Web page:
The researchers reached their conclusions using a series of climate models called General Circulation Models. They assumed that the concentration of atmospheric carbon dioxide–the main global warming gas–will increase by 1 percent per year, compounded yearly. That would warm the ocean, which would create slightly stronger storms.
But there’s a problem: Any atmospheric scientist who is worth his or her salt knows that atmospheric carbon dioxide is not increasing at that rate and has not been doing so for decades. And that makes a real difference in the modeling results.
The increase has been about four‐tenths of a percent per year, averaged over the last 30 years–not 1 percent. Charitably, throw in another tenth of a percent because of other human “greenhouse” emissions (though the two major ones, chlorofluorocarbons and methane, are declining or holding steady). That means that the researchers’ models are envisioning twice the actual increase in carbon dioxide as has been occurring for decades.
The reason that carbon dioxide is growing so slowly is because the world is gradually becoming more energy‐efficient as its people become more affluent. That results in both a reduction in per‐capita emissions and a reduction in the number of “capits” that are born, as rich folks have fewer kids. Among big countries, this trend started in the United States. It is now spreading globally as the enriching world buys more‐efficient cars and power plants.
This trend isn’t going to change anytime soon. That means the growth rate in carbon dioxide over the next few decades is likely to be the same as the rate for the last few. Using the more realistic rate delays the time that hurricane winds will increase by 6 percent from the 2080’s to the 2180’s–175 years from now.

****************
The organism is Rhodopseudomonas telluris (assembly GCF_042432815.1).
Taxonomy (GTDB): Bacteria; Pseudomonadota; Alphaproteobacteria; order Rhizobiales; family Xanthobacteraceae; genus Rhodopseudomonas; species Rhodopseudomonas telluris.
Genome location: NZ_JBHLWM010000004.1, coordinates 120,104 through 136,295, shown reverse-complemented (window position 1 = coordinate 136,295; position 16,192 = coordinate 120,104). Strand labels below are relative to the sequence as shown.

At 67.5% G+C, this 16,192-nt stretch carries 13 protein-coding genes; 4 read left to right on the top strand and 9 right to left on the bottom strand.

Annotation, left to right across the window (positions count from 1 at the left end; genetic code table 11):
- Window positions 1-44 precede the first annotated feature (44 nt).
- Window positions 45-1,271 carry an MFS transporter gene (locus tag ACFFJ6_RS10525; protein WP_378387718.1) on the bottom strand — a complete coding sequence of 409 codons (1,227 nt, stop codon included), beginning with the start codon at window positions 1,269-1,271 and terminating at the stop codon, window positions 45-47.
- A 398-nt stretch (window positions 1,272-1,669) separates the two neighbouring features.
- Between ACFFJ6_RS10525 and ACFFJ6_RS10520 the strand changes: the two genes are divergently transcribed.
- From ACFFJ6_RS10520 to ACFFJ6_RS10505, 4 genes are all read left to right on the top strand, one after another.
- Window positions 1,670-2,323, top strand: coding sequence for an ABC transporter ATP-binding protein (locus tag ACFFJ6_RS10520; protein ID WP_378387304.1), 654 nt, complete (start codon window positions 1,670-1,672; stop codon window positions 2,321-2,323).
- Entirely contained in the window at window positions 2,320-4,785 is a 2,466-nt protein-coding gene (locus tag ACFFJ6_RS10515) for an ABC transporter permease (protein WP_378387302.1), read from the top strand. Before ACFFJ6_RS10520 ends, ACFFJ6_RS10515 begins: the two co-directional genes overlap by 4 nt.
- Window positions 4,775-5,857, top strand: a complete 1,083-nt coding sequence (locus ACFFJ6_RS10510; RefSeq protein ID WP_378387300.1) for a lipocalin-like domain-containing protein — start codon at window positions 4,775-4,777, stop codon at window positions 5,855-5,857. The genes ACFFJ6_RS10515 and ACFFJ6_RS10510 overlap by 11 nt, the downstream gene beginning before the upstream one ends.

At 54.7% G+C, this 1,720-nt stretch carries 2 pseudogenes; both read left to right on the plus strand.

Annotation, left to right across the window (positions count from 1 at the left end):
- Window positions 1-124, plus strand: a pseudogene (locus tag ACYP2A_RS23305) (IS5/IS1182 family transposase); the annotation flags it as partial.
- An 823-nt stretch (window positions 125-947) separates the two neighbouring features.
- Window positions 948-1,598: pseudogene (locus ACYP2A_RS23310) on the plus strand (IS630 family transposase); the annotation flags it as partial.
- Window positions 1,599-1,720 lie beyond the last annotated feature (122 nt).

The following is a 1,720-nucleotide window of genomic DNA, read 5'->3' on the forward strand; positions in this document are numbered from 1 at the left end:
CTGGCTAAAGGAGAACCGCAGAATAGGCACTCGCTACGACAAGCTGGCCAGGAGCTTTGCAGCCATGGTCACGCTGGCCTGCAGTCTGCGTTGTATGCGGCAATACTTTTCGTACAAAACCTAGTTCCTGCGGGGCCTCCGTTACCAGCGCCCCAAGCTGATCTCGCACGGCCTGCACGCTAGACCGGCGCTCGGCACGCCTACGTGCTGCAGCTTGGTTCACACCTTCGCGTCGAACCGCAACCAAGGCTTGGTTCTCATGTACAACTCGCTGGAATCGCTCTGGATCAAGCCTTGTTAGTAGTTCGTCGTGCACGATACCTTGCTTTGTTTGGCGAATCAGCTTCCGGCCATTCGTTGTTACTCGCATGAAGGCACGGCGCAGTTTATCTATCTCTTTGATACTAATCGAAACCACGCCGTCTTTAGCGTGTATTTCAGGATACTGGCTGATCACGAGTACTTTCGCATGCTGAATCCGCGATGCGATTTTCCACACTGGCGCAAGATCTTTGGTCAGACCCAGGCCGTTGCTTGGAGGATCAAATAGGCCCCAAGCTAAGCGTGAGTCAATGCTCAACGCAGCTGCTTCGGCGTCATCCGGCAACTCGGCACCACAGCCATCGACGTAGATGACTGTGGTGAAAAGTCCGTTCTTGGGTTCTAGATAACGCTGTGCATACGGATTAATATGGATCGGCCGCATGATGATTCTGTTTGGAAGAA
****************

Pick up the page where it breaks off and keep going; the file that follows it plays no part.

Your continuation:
And it’s pretty hard to speculate what impact humanity will have on nature over nearly two centuries in time. To understand that, let’s go backwards in time 175 years, to 1830, and think about the changes in energy and technology that have occurred since then.
The fact is that, just as folks in 1830 could not possibly imagine the many technological changes we have today (cars, planes, rockets, nuclear bombs, computers and Viagra come to mind), so can we have absolutely no vision of 2185. The only reasonable bet is that it will be dramatically different than today, and our fossil fuel‐powered society will seem as remote in the future as one driven by horses and slavery seems remote to us today. So why would anyone make a prediction of what effects humanity will have on the environment some two centuries from now, based on what we’re doing today?
Or, in the case of the researchers’ exaggerated percentage increase in carbon dioxide, what we’re not doing today? That leads to an interesting question: Because carbon dioxide increases have been bouncing around four‐tenths of a percent per year for three decades, why do climate modelers insist on using the wrong number? It seems peculiar that people who have the equivalent of doctorates in applied physics (which is what climate science is) would somehow be perfectly happy to do something they know is wrong.
I began asking that question at scientific meetings a decade ago. At that time, I asked Kevin Trenberth, a highly visible atmospheric scientist from the U.S. National Center for Atmospheric Research, who often testifies to Congress on climate issues. He told me it was done because it was “convention.”
That answer doesn’t set well with me, because it’s awfully easy to program a computer to increase a variable by half a percent instead of 1 percent per year.
That leads to the final, nagging question. There are literally hundreds of scientific papers out there in which climate models use this wrong number. Each of those papers gets sent to three outside peer‐reviewers. The fact that 1 percent continues to be used only means one thing: when it comes to global warming, hundreds of scientists must prefer convention to truth.
But why? Is it because, when the real numbers are put in, there’s no story for the New York Times to report?